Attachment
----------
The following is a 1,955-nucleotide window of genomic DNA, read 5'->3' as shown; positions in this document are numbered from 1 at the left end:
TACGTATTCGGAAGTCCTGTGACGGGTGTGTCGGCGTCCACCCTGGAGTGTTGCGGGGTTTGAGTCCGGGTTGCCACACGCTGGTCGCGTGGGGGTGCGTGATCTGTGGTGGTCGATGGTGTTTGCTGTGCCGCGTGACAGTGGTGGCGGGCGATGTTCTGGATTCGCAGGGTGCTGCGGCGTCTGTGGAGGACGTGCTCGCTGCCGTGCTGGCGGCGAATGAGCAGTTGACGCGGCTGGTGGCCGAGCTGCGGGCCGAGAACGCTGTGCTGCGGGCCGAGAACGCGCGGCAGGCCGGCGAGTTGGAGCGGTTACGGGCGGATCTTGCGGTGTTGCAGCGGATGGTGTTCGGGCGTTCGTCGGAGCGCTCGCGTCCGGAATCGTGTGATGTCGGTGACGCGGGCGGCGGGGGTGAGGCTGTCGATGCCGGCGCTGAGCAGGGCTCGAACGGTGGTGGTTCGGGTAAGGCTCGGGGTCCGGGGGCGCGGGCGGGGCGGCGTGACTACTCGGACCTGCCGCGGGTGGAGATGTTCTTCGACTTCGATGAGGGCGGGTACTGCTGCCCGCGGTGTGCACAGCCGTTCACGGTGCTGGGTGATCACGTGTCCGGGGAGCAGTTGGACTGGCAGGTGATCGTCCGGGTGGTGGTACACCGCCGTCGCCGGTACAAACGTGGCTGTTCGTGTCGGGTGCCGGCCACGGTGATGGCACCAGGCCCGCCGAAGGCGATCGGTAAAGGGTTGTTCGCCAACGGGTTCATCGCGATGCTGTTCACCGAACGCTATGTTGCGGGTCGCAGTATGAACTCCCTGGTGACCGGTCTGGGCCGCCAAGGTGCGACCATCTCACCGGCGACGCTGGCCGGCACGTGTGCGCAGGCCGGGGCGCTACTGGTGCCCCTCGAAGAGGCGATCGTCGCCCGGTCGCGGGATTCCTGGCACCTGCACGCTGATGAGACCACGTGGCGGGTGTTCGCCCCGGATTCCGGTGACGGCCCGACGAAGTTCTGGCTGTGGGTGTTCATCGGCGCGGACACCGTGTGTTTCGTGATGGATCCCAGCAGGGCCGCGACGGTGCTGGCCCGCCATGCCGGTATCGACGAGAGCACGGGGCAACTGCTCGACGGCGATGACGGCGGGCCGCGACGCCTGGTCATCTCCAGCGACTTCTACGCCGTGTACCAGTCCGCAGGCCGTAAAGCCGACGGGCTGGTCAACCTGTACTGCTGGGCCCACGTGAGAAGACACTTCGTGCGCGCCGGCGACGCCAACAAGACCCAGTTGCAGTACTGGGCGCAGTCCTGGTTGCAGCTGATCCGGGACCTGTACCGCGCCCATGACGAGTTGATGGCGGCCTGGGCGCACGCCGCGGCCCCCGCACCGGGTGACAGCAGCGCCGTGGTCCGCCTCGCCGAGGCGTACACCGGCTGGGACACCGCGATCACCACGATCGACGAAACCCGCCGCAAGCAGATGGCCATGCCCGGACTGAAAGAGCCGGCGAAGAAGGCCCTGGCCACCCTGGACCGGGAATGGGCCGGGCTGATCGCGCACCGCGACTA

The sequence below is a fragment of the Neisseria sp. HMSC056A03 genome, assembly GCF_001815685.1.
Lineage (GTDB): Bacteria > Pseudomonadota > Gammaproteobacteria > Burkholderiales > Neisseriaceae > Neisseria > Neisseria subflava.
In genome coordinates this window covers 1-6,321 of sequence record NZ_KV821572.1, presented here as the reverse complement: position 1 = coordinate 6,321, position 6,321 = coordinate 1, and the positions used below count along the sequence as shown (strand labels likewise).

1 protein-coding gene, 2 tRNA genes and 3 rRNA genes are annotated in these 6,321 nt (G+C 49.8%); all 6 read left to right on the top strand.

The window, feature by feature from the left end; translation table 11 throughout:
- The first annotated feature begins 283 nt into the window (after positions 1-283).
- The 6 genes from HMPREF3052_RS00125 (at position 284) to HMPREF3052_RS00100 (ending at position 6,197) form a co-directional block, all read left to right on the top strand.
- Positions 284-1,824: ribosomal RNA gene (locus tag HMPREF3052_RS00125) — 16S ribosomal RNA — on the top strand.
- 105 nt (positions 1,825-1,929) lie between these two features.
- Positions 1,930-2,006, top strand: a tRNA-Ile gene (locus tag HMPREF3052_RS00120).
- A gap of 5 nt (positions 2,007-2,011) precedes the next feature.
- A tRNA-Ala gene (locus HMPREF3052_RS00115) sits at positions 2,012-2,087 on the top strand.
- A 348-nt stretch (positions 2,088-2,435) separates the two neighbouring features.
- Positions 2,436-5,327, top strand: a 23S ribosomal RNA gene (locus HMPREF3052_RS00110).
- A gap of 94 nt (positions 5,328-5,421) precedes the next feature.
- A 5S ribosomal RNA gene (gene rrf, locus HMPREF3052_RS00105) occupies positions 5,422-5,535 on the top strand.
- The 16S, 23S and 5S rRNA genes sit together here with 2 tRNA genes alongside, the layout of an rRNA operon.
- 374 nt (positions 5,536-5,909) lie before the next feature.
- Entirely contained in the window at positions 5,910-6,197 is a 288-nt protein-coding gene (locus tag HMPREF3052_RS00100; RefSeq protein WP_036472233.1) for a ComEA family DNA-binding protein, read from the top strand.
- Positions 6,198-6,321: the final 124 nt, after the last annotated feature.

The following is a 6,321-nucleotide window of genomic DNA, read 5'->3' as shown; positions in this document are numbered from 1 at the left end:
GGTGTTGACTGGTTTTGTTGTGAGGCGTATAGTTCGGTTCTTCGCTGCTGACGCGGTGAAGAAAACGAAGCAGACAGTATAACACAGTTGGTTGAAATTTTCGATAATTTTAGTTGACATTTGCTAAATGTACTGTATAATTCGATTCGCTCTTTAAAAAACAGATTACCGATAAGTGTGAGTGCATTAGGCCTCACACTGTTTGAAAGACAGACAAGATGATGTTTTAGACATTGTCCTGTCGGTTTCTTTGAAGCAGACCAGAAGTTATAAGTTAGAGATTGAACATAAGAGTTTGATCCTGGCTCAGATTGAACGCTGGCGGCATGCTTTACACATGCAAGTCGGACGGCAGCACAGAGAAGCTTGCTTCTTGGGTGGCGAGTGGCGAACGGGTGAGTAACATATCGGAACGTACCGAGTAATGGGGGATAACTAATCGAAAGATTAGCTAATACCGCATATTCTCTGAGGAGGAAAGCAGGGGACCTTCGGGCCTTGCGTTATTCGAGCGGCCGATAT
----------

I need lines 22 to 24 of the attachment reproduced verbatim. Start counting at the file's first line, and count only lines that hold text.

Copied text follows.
- Positions 6,198-6,321: the final 124 nt, after the last annotated feature.

The following is a 6,321-nucleotide window of genomic DNA, read 5'->3' as shown; positions in this document are numbered from 1 at the left end:
GGTGTTGACTGGTTTTGTTGTGAGGCGTATAGTTCGGTTCTTCGCTGCTGACGCGGTGAAGAAAACGAAGCAGACAGTATAACACAGTTGGTTGAAATTTTCGATAATTTTAGTTGACATTTGCTAAATGTACTGTATAATTCGATTCGCTCTTTAAAAAACAGATTACCGATAAGTGTGAGTGCATTAGGCCTCACACTGTTTGAAAGACAGACAAGATGATGTTTTAGACATTGTCCTGTCGGTTTCTTTGAAGCAGACCAGAAGTTATAAGTTAGAGATTGAACATAAGAGTTTGATCCTGGCTCAGATTGAACGCTGGCGGCATGCTTTACACATGCAAGTCGGACGGCAGCACAGAGAAGCTTGCTTCTTGGGTGGCGAGTGGCGAACGGGTGAGTAACATATCGGAACGTACCGAGTAATGGGGGATAACTAATCGAAAGATTAGCTAATACCGCATATTCTCTGAGGAGGAAAGCAGGGGACCTTCGGGCCTTGCGTTATTCGAGCGGCCGATAT